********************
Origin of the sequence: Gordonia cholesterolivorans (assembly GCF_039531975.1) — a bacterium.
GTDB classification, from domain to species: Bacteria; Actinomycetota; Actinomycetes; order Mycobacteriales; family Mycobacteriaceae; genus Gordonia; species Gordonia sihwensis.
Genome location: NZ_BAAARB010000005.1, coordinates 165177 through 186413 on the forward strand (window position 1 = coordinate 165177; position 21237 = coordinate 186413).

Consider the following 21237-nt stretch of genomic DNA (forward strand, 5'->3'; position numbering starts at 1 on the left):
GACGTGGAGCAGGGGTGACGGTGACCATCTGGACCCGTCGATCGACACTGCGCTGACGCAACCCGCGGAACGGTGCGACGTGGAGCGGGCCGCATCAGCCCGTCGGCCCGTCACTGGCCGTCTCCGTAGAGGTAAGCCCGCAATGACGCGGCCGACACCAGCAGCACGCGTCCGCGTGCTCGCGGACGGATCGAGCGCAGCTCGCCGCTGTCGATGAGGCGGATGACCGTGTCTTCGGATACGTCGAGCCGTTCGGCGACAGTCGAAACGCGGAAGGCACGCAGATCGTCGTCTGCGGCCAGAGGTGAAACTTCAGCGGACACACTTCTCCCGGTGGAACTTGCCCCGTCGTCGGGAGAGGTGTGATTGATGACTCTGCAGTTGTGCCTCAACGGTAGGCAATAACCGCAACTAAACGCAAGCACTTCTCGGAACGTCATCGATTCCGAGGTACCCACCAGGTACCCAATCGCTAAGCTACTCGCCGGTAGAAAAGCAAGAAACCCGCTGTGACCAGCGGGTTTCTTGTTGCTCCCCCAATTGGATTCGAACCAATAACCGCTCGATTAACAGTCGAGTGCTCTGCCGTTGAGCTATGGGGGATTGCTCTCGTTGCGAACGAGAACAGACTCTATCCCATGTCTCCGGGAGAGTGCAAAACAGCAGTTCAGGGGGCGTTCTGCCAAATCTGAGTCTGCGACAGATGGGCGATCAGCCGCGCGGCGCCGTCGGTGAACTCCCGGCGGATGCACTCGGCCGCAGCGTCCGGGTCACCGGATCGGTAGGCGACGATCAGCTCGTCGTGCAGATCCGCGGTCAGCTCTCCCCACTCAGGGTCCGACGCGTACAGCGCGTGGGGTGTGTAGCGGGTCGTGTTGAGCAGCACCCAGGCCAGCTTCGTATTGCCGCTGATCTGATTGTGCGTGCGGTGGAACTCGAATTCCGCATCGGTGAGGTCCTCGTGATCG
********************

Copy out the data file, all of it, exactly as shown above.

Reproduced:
Origin of the sequence: Gordonia cholesterolivorans (assembly GCF_039531975.1) — a bacterium.
GTDB classification, from domain to species: Bacteria; Actinomycetota; Actinomycetes; order Mycobacteriales; family Mycobacteriaceae; genus Gordonia; species Gordonia sihwensis.
Genome location: NZ_BAAARB010000005.1, coordinates 165177 through 186413 on the forward strand (window position 1 = coordinate 165177; position 21237 = coordinate 186413).

Consider the following 21237-nt stretch of genomic DNA (forward strand, 5'->3'; position numbering starts at 1 on the left):
GACGTGGAGCAGGGGTGACGGTGACCATCTGGACCCGTCGATCGACACTGCGCTGACGCAACCCGCGGAACGGTGCGACGTGGAGCGGGCCGCATCAGCCCGTCGGCCCGTCACTGGCCGTCTCCGTAGAGGTAAGCCCGCAATGACGCGGCCGACACCAGCAGCACGCGTCCGCGTGCTCGCGGACGGATCGAGCGCAGCTCGCCGCTGTCGATGAGGCGGATGACCGTGTCTTCGGATACGTCGAGCCGTTCGGCGACAGTCGAAACGCGGAAGGCACGCAGATCGTCGTCTGCGGCCAGAGGTGAAACTTCAGCGGACACACTTCTCCCGGTGGAACTTGCCCCGTCGTCGGGAGAGGTGTGATTGATGACTCTGCAGTTGTGCCTCAACGGTAGGCAATAACCGCAACTAAACGCAAGCACTTCTCGGAACGTCATCGATTCCGAGGTACCCACCAGGTACCCAATCGCTAAGCTACTCGCCGGTAGAAAAGCAAGAAACCCGCTGTGACCAGCGGGTTTCTTGTTGCTCCCCCAATTGGATTCGAACCAATAACCGCTCGATTAACAGTCGAGTGCTCTGCCGTTGAGCTATGGGGGATTGCTCTCGTTGCGAACGAGAACAGACTCTATCCCATGTCTCCGGGAGAGTGCAAAACAGCAGTTCAGGGGGCGTTCTGCCAAATCTGAGTCTGCGACAGATGGGCGATCAGCCGCGCGGCGCCGTCGGTGAACTCCCGGCGGATGCACTCGGCCGCAGCGTCCGGGTCACCGGATCGGTAGGCGACGATCAGCTCGTCGTGCAGATCCGCGGTCAGCTCTCCCCACTCAGGGTCCGACGCGTACAGCGCGTGGGGTGTGTAGCGGGTCGTGTTGAGCAGCACCCAGGCCAGCTTCGTATTGCCGCTGATCTGATTGTGCGTGCGGTGGAACTCGAATTCCGCATCGGTGAGGTCCTCGTGATCG